ZFIN ID: ZDB-PUB-030716-19
Leaning to the left: laterality in the zebrafish forebrain
Halpern, M.E., Liang, J.O., and Gamse, J.T.
Date: 2003
Source: Trends in neurosciences 26(6): 308-313 (Journal)
Registered Authors: Gamse, Josh, Halpern, Marnie E., Liang, Jennifer
Keywords: none
MeSH Terms:
  • Animals
  • Body Patterning/genetics*
  • Body Patterning/physiology
  • Diencephalon/growth & development
  • Diencephalon/metabolism
  • Epithalamus/growth & development*
  • Epithalamus/metabolism
  • Functional Laterality/genetics
  • Functional Laterality/physiology*
  • Gene Expression Regulation, Developmental/physiology
  • Learning/physiology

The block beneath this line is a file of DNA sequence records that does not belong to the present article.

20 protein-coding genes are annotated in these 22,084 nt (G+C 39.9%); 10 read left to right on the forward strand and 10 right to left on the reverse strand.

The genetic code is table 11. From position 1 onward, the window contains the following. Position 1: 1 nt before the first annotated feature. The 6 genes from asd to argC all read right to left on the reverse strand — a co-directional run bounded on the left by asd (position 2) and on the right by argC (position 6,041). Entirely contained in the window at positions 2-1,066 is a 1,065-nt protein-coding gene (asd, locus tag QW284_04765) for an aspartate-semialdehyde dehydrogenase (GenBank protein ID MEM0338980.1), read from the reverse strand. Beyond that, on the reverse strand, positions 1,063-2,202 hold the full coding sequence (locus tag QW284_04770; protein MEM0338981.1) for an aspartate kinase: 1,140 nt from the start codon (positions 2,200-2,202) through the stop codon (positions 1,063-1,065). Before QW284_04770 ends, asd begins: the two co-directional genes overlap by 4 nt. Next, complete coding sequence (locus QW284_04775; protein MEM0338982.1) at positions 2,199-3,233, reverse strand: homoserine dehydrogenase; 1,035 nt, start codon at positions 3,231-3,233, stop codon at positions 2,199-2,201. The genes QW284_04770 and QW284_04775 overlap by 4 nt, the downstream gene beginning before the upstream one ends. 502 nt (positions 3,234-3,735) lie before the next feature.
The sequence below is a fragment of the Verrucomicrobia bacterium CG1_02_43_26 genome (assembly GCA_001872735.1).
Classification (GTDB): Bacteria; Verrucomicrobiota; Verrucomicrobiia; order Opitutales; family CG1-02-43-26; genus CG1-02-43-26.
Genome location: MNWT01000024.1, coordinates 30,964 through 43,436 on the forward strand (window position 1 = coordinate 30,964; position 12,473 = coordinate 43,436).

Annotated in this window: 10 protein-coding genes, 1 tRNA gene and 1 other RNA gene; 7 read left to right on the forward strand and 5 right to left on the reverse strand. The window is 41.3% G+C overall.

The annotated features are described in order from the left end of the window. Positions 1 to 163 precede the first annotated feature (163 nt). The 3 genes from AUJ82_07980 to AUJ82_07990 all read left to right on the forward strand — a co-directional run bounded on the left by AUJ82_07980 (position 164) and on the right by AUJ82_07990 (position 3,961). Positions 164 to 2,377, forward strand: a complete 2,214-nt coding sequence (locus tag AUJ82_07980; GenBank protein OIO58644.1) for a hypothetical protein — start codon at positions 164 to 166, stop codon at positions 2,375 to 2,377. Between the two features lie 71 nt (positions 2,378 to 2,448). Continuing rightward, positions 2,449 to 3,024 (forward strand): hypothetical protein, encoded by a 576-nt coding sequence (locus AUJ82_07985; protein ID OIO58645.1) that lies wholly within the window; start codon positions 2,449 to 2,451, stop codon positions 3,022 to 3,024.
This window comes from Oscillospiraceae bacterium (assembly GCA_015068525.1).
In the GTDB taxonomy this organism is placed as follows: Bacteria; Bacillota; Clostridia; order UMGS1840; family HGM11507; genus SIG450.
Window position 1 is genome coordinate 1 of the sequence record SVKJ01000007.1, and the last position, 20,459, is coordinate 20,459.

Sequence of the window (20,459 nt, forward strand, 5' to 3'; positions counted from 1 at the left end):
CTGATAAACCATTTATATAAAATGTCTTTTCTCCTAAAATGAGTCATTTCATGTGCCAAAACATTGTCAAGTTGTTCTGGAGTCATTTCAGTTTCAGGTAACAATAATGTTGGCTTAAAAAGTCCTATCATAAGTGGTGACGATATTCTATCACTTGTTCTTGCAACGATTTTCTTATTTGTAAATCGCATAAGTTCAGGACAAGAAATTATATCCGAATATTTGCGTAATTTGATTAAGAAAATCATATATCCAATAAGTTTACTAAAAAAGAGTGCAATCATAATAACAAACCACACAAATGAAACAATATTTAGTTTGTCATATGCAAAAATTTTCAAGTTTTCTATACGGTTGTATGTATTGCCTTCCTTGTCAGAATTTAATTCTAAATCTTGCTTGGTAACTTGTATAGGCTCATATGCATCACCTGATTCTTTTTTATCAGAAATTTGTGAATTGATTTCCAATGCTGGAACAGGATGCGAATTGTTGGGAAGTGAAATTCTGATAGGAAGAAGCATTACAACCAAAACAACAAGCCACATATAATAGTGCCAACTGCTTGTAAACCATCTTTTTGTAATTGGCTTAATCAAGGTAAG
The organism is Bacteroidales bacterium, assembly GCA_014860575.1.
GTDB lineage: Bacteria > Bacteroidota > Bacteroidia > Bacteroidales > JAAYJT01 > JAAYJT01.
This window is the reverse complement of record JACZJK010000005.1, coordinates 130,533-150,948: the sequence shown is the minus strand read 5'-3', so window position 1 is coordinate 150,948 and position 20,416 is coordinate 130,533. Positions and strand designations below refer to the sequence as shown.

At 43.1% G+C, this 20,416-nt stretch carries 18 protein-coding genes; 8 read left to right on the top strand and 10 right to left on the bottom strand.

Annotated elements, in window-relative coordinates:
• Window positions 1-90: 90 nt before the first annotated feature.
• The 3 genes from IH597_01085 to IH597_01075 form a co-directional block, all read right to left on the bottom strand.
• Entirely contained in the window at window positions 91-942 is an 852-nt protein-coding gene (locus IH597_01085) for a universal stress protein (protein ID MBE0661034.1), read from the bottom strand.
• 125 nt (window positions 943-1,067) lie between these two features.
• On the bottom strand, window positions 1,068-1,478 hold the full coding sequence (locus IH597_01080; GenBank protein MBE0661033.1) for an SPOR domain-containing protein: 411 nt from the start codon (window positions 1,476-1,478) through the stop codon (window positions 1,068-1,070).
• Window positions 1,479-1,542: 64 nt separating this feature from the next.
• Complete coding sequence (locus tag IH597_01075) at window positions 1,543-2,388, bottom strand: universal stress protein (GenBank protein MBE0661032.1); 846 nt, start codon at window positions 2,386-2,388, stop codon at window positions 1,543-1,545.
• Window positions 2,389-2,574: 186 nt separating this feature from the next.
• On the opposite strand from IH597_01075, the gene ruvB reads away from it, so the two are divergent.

• Nodal Protein
  • Organogenesis/genetics
  • Organogenesis/physiology
  • Signal Transduction/genetics
  • Signal Transduction/physiology
  • Transforming Growth Factor beta/genetics
  • Zebrafish/genetics
  • Zebrafish/growth & development*
PubMed: 12798600 Full text @ Trends Neurosci.
How the brain becomes lateralized is poorly understood. By contrast, much is known about molecular cues that specify the left-right axis of the body, fashioning the asymmetric morphology and positioning of the visceral organs. In zebrafish, the Nodal signaling pathway functions in visceral asymmetry and also in the embryonic brain, to bias laterality of the epithalamus. Formation of an asymmetric pineal complex differentially influences adjacent diencephalic nuclei, the left and right habenulae, which acquire distinctive molecular and cellular features. Results from the genetically tractable zebrafish system provide a promising entry point for exploring how left-right biases are established and propagated in the developing vertebrate brain.